At the peak of the outbreak, a staggering 16,000 people in England and Wales died of the coronavirus in just two weeks in April.
But the sobering statistics also show that there have now almost certainly been more than 50,000 people killed by Covid-19 across the UK this year.
The coronavirus was listed as a contributing factor on the death certificates of at least 47,871 people by May 22, cementing Britain’s position as one of the worst-hit countries in the world.
Meanwhile, the University of Cambridge’s Professor David Spiegelhalter, argued the measure is still useful.
He said: ‘Deaths this year were tracking pretty close to, but below, the five year average. There is no perfect baseline.
‘I still think [the five-year average] is useful to give an idea of trends, peaks and spikes, but it is not a precise measure.’
Professor Heneghan yesterday said he expects the number of deaths to have returned to normal by next week.
He said: ‘If the trends continue, the deaths look like they will be back to where they should be normally by next week.
‘There’s been a continued reduction in hospital deaths, care home outbreaks are coming down so the “all deaths” by (week) 22 I’m expecting will be back to where we should be.’
Professor Heneghan said there may be no Covid-19 deaths by the end of June – which would follow Spain yesterday. Italy is still reporting between 50 and 100 deaths per day, and France around 30.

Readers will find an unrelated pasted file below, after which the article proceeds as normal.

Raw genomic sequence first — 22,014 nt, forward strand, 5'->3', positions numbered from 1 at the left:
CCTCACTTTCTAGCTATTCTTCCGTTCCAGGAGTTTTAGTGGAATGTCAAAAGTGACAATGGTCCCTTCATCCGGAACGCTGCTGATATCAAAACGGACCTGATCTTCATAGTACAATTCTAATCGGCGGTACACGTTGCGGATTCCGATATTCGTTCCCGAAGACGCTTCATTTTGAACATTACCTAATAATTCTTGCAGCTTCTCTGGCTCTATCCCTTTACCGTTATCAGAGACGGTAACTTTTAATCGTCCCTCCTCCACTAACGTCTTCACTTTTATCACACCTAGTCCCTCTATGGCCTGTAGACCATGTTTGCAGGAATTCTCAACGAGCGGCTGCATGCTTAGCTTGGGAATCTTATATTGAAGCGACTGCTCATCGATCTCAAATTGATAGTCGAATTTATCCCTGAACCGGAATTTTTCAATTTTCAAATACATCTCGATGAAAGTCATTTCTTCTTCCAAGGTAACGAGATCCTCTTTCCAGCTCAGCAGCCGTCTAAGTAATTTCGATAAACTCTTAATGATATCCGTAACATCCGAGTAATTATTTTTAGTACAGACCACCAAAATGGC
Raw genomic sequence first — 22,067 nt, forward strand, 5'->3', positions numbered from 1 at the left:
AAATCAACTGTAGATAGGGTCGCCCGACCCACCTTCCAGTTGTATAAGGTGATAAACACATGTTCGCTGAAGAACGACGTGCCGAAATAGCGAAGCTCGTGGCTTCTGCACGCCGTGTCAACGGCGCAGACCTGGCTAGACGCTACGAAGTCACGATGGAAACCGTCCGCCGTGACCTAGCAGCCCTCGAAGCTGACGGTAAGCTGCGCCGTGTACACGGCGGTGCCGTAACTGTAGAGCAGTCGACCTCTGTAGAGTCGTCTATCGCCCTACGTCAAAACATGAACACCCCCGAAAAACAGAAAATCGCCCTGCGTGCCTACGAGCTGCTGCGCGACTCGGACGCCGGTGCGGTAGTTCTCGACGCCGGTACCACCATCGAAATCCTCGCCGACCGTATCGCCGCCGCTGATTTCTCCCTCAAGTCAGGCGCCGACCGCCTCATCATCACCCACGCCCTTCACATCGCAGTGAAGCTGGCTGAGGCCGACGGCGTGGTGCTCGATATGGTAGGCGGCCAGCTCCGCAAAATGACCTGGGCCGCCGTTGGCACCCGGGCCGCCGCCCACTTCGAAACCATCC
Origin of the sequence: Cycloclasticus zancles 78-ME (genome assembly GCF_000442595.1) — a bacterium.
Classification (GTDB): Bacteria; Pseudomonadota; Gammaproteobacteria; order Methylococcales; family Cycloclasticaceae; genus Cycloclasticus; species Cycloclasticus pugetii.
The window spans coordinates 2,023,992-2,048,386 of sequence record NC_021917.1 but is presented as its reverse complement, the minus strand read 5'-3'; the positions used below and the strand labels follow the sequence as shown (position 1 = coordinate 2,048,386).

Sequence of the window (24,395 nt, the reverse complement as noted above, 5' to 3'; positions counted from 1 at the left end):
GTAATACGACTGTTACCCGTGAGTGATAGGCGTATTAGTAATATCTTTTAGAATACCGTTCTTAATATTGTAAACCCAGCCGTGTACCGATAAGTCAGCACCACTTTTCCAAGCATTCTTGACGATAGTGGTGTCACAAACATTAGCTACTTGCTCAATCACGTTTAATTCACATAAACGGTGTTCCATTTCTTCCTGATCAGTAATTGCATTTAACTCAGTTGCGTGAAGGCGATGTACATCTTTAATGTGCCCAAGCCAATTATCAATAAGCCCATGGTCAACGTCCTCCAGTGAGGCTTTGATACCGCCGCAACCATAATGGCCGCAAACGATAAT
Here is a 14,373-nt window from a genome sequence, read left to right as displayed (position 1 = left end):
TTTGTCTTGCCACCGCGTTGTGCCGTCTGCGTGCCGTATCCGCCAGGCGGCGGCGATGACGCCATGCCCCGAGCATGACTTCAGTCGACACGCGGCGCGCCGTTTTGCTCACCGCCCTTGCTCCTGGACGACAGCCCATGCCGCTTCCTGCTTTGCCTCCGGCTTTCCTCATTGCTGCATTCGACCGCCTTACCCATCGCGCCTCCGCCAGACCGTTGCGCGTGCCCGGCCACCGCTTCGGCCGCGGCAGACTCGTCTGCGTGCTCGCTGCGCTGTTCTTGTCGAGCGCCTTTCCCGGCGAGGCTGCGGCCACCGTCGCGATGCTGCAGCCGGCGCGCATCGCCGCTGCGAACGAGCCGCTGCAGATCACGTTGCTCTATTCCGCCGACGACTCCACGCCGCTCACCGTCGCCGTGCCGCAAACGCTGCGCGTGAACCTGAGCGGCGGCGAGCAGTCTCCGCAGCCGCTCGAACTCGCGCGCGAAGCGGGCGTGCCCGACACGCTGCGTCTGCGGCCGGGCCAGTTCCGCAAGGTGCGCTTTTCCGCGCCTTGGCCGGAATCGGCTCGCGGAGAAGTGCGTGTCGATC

‘But it also depends on what happens next, within sporadic outbreaks,’ Professor Heneghan said.
Experts say that unless care home and hospital outbreaks cannot be stopped, deaths caused by the coronavirus will continue at low levels.
Data published in The Telegraph showed that the top five worst affected areas were Brent, Harrow, Newham, Enfield and Hertsmere, which all had total death increases of more than 86 per cent.
These were followed by Ealing (83 per cent), Haringey (81 per cent), Barnet (80 per cent), Hackney (80 per cent) and Westminster (79 per cent).
Others in the 20 worst-affected areas, most of which were in London, were Croydon, Southwark, Merton, Hammersmith & Fulham, Waltham Forest, Mole Valley (Surrey), Lambeth, Redbridge, Greenwich and Surrey Heath.
At the other end of the scale, some more rural areas of the country saw the number of people dying drop from its usual level.
This may have been because those areas were relatively untouched by the coronavirus but the lockdown had other health benefits – reducing the transmission of flu, for example, which kills older people, or fewer car crashes.
Or it may simply have been because fewer people were dying anyway and the rate wasn’t increased by the virus as it was in other areas of the country.
The list of areas where the coronavirus appears to have had the least impact on the number of people dying is topped by North East Lincolnshire, where fatalities dropped by 8.8 per cent, and Conwy in Wales, where they fell by 8.2 per cent.
The number of people dying also dropped in Anglesey (-5 per cent), Hastings (-4.9 per cent), Torridge (-4.6 per cent), Mendip (-2.4 per cent) and Rother (-1.5 per cent).
Other areas recording slightly lower than usual numbers of deaths in January to May were Gwynedd, Isle of Wight, Ceredigion, Mid Devon, North Devon and East Devon.